Know Your Stuff: What the maintenance fee and sinking fund are used for  

This article first appeared in City & Country, The Edge Malaysia Weekly, on September 7, 2020 - September 13, 2020.
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Strata living is getting more popular in Malaysia, especially in the Klang Valley,  both landed and high-rise schemes. Properties in a strata scheme can include condominiums, apartments, offices, terraced homes, bungalows and townhouses.

Strata living means the accessory parcels and common property in such a development come under a management system. The homeowners will be charged a monthly maintenance fee, also known as the service charge, as well as contribute to the sinking fund.

Maintenance fee and sinking fund

According to Henry Butcher Malaysia (Mont Kiara) Sdn Bhd executive director Low Hon Keong, the maintenance fees are generally used for everyday repairs and the upkeep of common facilities in a development.

“From a layman’s point of view, the moment you enter a guard house, everything needs to be maintained through the maintenance fee. A sinking fund is basically used for capital expenditure in respect of repainting, upgrading and refurbishment of the common property. It is calculated as a percentage, usually 10%, of the maintenance fee,” he tells City & Country.

The components that make up the maintenance fees include contractual and non-contractual operating expenses, utilities as well as contingencies. Contractual operating expenses refer to a fixed monthly amount for service providers that include cleaning, security, firefighting, lift maintenance, landscaping, swimming pool, management staff cost, property management fees, pest control, and rubbish collection and disposal.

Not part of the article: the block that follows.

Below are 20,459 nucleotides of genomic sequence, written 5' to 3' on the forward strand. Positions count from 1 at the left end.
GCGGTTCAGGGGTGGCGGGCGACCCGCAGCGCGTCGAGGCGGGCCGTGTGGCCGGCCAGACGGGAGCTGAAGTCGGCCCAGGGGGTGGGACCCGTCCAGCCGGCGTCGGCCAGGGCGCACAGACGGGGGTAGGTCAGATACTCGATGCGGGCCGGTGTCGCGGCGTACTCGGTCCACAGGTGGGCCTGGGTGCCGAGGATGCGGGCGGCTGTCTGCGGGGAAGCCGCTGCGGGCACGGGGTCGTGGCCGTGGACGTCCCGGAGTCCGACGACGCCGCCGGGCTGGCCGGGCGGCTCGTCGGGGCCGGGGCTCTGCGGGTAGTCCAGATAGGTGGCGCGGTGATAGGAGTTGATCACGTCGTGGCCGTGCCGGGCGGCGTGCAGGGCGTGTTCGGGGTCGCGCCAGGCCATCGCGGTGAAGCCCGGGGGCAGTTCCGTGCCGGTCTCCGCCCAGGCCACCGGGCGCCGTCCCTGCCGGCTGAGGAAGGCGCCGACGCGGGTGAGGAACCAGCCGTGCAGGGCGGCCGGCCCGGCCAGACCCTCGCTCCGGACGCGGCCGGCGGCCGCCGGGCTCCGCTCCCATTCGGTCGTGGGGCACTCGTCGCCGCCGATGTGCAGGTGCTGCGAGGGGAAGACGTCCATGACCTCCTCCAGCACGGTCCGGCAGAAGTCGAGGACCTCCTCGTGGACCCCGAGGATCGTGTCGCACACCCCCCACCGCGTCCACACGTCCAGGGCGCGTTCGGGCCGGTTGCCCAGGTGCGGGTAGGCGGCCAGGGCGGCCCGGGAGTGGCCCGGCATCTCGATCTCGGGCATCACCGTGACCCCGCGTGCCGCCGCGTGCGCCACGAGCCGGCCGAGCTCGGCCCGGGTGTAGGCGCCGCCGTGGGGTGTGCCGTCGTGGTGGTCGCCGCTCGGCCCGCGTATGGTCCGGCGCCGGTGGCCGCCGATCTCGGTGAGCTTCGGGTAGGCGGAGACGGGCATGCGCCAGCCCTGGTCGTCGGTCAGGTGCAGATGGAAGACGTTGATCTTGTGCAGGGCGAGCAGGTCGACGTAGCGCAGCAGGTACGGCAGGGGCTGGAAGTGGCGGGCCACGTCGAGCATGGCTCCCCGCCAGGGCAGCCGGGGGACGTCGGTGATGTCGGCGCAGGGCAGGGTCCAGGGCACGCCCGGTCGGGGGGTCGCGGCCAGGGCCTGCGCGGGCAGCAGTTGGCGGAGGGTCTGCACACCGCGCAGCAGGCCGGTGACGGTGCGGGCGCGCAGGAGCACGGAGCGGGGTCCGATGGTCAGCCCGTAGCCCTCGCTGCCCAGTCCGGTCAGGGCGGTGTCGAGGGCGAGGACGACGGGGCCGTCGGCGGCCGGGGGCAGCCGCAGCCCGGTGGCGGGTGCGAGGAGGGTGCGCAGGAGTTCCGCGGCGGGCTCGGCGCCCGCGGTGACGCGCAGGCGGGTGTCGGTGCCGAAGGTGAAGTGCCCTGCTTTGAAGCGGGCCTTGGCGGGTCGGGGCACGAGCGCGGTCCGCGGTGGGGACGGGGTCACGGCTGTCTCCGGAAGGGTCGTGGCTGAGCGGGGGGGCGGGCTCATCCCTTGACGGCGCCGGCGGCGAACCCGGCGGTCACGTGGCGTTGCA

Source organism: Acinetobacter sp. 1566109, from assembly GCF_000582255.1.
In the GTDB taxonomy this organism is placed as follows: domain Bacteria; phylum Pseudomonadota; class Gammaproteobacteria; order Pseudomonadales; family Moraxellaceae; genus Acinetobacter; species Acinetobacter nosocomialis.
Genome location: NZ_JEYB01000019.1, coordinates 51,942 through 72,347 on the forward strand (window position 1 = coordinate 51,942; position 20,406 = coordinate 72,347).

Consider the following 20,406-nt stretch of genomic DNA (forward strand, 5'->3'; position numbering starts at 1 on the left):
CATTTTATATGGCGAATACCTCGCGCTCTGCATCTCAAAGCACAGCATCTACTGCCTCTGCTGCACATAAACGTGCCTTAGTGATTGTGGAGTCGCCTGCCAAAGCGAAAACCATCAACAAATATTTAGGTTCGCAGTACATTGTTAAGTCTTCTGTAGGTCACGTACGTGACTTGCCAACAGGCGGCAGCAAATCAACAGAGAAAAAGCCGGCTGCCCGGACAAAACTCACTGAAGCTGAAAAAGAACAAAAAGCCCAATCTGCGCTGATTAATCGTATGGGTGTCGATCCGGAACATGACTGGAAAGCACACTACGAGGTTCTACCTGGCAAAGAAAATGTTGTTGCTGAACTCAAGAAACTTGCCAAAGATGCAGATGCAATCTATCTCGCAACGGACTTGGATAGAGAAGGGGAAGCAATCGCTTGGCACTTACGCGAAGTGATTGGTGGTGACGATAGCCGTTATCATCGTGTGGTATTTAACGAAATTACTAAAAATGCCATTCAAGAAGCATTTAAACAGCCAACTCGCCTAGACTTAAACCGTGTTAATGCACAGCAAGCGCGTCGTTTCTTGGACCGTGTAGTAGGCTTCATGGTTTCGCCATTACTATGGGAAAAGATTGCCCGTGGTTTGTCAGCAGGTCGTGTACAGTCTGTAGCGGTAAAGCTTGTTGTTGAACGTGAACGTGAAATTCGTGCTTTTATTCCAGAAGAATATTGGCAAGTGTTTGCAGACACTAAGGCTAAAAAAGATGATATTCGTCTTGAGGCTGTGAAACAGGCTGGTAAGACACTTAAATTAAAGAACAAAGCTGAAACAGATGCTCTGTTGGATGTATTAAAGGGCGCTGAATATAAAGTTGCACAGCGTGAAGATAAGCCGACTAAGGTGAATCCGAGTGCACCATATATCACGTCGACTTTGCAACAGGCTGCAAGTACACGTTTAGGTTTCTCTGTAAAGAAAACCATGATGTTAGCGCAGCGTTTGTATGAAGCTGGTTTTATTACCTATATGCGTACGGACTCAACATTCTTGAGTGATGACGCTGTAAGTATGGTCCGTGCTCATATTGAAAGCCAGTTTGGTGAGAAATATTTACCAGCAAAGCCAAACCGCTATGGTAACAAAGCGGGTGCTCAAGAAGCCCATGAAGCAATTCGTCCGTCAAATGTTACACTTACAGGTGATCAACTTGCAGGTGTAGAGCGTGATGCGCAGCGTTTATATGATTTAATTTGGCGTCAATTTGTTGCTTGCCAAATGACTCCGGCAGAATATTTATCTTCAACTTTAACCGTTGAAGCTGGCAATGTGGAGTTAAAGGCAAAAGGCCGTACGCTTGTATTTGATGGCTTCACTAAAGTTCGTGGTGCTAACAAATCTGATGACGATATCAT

Non-contractual operating expenses cover CCTVs, carparks, firefighting systems, air-conditioning repairs, barriers gate and waterproofing. Utilities mean electricity charges, water charges, telephone and internet.

“Basically, all the expenses will be divided into share units. The main factor in determining the service charge is the total saleable area or the built-up area. The larger the area in sq ft, the lower the maintenance fee. In other words, the higher the density of the development, the lower the maintenance fee,” he says.

It is possible for a development to reduce the maintenance fee, Low says. Citing utilities as an example, he notes that electricity charges can take up 15% to 20% of the maintenance fee, and the management body could, for example, install a timer and energy-saving equipment as well as turn off certain pumps within sceduled periods. He explains that as certain basic maintenance components need to be in line with the development’s design and concept, the management body also needs to ensure that any cost reduction will not result in services being compromised.

What about homeowners who do not pay the maintenance fees? Under the Strata Management Act 2013, the management body can take legal action against them.

“Refusing to contribute is considered a selfish attitude, especially in community living. Such an attitude can result in the lack of proper income and cash flow to pay service providers, and it will subsequently affect the maintenance of the services at an adequate level. This could indirectly affect the safety and security of residents,” he says.